Book Image

JavaScript Concurrency

By : Adam Boduch
Book Image

JavaScript Concurrency

By: Adam Boduch

Overview of this book

Concurrent programming may sound abstract and complex, but it helps to deliver a better user experience. With single threaded JavaScript, applications lack dynamism. This means that when JavaScript code is running, nothing else can happen. The DOM can’t update, which means the UI freezes. In a world where users expect speed and responsiveness – in all senses of the word – this is something no developer can afford. Fortunately, JavaScript has evolved to adopt concurrent capabilities – one of the reasons why it is still at the forefront of modern web development. This book helps you dive into concurrent JavaScript, and demonstrates how to apply its core principles and key techniques and tools to a range of complex development challenges. Built around the three core principles of concurrency – parallelism, synchronization, and conservation – you’ll learn everything you need to unlock a more efficient and dynamic JavaScript, to lay the foundations of even better user experiences. Throughout the book you’ll learn how to put these principles into action by using a range of development approaches. Covering everything from JavaScript promises, web workers, generators and functional programming techniques, everything you learn will have a real impact on the performance of your applications. You’ll also learn how to move between client and server, for a more frictionless and fully realized approach to development. With further guidance on concurrent programming with Node.js, JavaScript Concurrency is committed to making you a better web developer. The best developers know that great design is about more than the UI – with concurrency, you can be confident every your project will be expertly designed to guarantee its dynamism and power.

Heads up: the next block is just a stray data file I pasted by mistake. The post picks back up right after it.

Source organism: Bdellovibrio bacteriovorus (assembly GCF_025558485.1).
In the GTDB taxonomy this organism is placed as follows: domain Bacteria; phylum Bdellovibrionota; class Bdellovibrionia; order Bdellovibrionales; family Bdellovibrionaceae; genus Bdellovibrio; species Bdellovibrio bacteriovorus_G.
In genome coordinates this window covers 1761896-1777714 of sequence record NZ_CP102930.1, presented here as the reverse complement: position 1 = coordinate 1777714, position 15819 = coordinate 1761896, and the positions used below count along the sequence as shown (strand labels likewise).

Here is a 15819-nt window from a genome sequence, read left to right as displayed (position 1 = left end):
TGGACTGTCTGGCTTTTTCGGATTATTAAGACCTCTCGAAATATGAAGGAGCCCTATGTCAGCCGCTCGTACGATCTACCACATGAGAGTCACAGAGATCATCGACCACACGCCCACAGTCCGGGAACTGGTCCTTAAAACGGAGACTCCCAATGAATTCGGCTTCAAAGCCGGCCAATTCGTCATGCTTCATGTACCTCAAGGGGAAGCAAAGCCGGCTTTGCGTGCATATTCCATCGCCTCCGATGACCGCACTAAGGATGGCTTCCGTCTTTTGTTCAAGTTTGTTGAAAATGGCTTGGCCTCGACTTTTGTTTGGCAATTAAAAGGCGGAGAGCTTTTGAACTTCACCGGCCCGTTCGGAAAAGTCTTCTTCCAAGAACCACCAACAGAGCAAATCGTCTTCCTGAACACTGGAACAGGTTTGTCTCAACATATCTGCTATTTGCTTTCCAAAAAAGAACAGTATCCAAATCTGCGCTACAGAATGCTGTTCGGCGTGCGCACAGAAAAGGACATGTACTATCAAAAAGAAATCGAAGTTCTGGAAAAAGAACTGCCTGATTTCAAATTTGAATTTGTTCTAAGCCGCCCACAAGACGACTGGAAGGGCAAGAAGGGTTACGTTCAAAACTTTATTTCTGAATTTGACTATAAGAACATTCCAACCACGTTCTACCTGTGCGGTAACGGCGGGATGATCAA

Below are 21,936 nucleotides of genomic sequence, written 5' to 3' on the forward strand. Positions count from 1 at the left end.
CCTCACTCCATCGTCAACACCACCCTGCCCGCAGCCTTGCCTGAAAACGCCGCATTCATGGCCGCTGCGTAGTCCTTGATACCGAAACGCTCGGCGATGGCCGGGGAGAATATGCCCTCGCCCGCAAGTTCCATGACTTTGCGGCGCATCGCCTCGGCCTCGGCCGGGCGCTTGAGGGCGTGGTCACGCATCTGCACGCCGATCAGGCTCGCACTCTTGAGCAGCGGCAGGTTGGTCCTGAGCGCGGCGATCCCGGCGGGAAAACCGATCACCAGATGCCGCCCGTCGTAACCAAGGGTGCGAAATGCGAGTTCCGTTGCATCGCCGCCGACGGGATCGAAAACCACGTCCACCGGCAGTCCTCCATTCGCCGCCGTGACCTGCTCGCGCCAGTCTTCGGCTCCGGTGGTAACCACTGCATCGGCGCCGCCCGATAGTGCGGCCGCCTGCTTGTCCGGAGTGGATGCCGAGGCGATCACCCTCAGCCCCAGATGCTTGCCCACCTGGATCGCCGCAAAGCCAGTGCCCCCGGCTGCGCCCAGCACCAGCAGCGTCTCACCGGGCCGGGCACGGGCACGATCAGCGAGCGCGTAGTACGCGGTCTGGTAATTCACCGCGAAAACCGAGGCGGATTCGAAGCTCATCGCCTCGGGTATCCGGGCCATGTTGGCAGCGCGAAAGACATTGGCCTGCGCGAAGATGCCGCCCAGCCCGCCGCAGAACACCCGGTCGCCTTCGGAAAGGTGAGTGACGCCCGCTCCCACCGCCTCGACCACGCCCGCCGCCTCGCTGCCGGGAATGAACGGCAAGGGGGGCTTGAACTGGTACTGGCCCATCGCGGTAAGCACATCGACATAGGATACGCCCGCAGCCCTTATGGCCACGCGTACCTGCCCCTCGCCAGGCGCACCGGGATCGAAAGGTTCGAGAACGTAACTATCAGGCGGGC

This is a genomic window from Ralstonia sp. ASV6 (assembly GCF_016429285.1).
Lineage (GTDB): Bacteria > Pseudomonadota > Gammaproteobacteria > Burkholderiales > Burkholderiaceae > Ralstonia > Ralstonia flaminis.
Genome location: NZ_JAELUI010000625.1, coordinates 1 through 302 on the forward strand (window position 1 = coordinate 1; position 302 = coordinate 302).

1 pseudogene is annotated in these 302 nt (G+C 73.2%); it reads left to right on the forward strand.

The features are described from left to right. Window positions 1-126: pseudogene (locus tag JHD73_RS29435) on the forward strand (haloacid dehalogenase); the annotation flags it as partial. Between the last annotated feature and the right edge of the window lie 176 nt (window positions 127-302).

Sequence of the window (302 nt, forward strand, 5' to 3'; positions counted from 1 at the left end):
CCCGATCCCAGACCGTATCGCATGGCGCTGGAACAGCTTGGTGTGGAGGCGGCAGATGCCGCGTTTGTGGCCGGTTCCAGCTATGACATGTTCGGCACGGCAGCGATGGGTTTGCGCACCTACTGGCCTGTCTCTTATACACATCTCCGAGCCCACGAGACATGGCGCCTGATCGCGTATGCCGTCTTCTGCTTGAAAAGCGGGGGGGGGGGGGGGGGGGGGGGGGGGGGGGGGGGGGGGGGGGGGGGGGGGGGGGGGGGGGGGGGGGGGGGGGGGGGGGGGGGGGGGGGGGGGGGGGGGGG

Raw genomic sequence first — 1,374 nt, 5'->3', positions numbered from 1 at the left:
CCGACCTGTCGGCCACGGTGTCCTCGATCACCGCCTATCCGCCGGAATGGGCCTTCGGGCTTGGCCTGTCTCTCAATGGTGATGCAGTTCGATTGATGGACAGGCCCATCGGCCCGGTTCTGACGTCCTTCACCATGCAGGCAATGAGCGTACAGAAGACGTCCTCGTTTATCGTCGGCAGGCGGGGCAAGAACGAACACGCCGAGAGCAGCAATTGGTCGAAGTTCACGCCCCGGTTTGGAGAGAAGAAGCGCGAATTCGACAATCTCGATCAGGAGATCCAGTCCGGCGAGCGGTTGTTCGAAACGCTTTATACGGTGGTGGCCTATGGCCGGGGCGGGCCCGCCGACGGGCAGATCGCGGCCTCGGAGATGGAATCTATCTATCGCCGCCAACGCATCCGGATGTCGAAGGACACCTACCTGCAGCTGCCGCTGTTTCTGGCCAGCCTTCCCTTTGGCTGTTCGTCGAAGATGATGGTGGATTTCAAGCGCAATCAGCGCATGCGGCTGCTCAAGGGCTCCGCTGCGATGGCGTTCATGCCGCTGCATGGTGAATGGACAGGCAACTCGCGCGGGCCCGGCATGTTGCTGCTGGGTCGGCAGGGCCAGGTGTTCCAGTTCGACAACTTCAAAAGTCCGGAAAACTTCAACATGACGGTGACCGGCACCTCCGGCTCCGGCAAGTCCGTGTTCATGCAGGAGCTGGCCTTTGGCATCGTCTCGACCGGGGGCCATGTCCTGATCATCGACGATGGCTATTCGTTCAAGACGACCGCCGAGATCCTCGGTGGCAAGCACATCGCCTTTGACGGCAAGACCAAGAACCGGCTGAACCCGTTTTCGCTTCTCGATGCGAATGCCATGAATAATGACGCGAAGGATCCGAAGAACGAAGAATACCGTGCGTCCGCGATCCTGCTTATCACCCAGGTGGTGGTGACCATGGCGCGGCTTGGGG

Table of Contents (17 chapters)
JavaScript Concurrency
About the Author
About the Reviewer

Chapter 4. Lazy Evaluation with Generators

Lazy evaluation is a programming technique, which is used when we don't want to compute values until the very last second. This way, we're sure we actually need it. The opposite approach, eager evaluation, has the potential to compute several values that aren't needed. This generally isn't a problem, until the size and complexity of our applications grow beyond a level where these wasted computations are imperceptible to the user.

The Generator is a new primitive type introduced to JavaScript as a part of the ES6 specification of the language. Generators help us implement lazy evaluation techniques in our code, and as a corollary, help us implement the conserve concurrency principle.

We'll start the chapter off with some simple introductions to generators, so we can get a feel for how they behave. From there, we'll move onto more advanced lazy evaluation scenarios, wrapping up the chapter with a look at coroutines. Let's get started.